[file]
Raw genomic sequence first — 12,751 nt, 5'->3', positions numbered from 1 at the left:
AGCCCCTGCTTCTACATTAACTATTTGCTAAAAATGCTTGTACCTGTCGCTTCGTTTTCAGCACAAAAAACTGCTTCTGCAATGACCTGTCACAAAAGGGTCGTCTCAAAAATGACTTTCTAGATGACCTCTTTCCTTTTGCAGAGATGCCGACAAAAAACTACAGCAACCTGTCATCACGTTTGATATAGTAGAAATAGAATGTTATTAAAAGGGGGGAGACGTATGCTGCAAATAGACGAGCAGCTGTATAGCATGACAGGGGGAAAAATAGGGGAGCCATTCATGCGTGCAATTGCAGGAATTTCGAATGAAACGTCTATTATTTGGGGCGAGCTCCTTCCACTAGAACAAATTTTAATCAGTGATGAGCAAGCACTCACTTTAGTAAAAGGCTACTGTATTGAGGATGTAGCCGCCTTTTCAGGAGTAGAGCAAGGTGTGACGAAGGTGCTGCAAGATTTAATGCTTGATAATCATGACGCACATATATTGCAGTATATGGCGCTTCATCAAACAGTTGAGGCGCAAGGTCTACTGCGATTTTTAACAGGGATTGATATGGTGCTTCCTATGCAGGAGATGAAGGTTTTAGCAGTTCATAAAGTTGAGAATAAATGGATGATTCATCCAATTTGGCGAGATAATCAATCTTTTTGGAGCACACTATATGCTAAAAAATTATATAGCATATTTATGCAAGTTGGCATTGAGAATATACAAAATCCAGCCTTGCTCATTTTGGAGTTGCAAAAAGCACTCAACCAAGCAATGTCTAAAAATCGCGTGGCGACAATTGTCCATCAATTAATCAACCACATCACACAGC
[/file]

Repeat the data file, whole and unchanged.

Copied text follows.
Raw genomic sequence first — 12,751 nt, 5'->3', positions numbered from 1 at the left:
AGCCCCTGCTTCTACATTAACTATTTGCTAAAAATGCTTGTACCTGTCGCTTCGTTTTCAGCACAAAAAACTGCTTCTGCAATGACCTGTCACAAAAGGGTCGTCTCAAAAATGACTTTCTAGATGACCTCTTTCCTTTTGCAGAGATGCCGACAAAAAACTACAGCAACCTGTCATCACGTTTGATATAGTAGAAATAGAATGTTATTAAAAGGGGGGAGACGTATGCTGCAAATAGACGAGCAGCTGTATAGCATGACAGGGGGAAAAATAGGGGAGCCATTCATGCGTGCAATTGCAGGAATTTCGAATGAAACGTCTATTATTTGGGGCGAGCTCCTTCCACTAGAACAAATTTTAATCAGTGATGAGCAAGCACTCACTTTAGTAAAAGGCTACTGTATTGAGGATGTAGCCGCCTTTTCAGGAGTAGAGCAAGGTGTGACGAAGGTGCTGCAAGATTTAATGCTTGATAATCATGACGCACATATATTGCAGTATATGGCGCTTCATCAAACAGTTGAGGCGCAAGGTCTACTGCGATTTTTAACAGGGATTGATATGGTGCTTCCTATGCAGGAGATGAAGGTTTTAGCAGTTCATAAAGTTGAGAATAAATGGATGATTCATCCAATTTGGCGAGATAATCAATCTTTTTGGAGCACACTATATGCTAAAAAATTATATAGCATATTTATGCAAGTTGGCATTGAGAATATACAAAATCCAGCCTTGCTCATTTTGGAGTTGCAAAAAGCACTCAACCAAGCAATGTCTAAAAATCGCGTGGCGACAATTGTCCATCAATTAATCAACCACATCACACAGC